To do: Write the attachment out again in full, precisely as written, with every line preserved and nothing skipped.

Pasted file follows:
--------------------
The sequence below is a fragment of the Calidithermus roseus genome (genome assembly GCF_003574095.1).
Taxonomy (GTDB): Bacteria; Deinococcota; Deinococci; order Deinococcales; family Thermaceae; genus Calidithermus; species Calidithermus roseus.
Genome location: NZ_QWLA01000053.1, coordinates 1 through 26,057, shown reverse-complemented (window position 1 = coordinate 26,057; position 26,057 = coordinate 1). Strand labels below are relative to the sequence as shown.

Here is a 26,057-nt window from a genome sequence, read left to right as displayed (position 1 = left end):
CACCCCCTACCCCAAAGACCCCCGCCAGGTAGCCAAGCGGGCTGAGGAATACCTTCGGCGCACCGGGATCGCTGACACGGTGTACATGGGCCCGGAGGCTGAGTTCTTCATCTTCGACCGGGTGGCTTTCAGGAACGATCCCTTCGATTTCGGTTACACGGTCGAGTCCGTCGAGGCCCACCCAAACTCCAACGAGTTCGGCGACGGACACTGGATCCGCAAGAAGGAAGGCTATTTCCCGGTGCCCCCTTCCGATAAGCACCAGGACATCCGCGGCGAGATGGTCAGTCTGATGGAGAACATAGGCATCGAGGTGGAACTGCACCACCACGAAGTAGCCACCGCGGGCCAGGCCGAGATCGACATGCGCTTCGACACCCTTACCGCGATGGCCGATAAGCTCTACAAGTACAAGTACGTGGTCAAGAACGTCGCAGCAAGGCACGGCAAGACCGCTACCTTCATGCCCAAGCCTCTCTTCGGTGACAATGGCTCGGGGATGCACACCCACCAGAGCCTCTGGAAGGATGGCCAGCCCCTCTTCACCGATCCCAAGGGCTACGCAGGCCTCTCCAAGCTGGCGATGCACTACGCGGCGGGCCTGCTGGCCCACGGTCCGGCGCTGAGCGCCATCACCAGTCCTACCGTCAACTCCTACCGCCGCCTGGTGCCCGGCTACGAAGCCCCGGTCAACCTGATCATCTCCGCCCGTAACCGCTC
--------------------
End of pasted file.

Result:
The sequence below is a fragment of the Calidithermus roseus genome (genome assembly GCF_003574095.1).
Taxonomy (GTDB): Bacteria; Deinococcota; Deinococci; order Deinococcales; family Thermaceae; genus Calidithermus; species Calidithermus roseus.
Genome location: NZ_QWLA01000053.1, coordinates 1 through 26,057, shown reverse-complemented (window position 1 = coordinate 26,057; position 26,057 = coordinate 1). Strand labels below are relative to the sequence as shown.

Here is a 26,057-nt window from a genome sequence, read left to right as displayed (position 1 = left end):
CACCCCCTACCCCAAAGACCCCCGCCAGGTAGCCAAGCGGGCTGAGGAATACCTTCGGCGCACCGGGATCGCTGACACGGTGTACATGGGCCCGGAGGCTGAGTTCTTCATCTTCGACCGGGTGGCTTTCAGGAACGATCCCTTCGATTTCGGTTACACGGTCGAGTCCGTCGAGGCCCACCCAAACTCCAACGAGTTCGGCGACGGACACTGGATCCGCAAGAAGGAAGGCTATTTCCCGGTGCCCCCTTCCGATAAGCACCAGGACATCCGCGGCGAGATGGTCAGTCTGATGGAGAACATAGGCATCGAGGTGGAACTGCACCACCACGAAGTAGCCACCGCGGGCCAGGCCGAGATCGACATGCGCTTCGACACCCTTACCGCGATGGCCGATAAGCTCTACAAGTACAAGTACGTGGTCAAGAACGTCGCAGCAAGGCACGGCAAGACCGCTACCTTCATGCCCAAGCCTCTCTTCGGTGACAATGGCTCGGGGATGCACACCCACCAGAGCCTCTGGAAGGATGGCCAGCCCCTCTTCACCGATCCCAAGGGCTACGCAGGCCTCTCCAAGCTGGCGATGCACTACGCGGCGGGCCTGCTGGCCCACGGTCCGGCGCTGAGCGCCATCACCAGTCCTACCGTCAACTCCTACCGCCGCCTGGTGCCCGGCTACGAAGCCCCGGTCAACCTGATCATCTCCGCCCGTAACCGCTC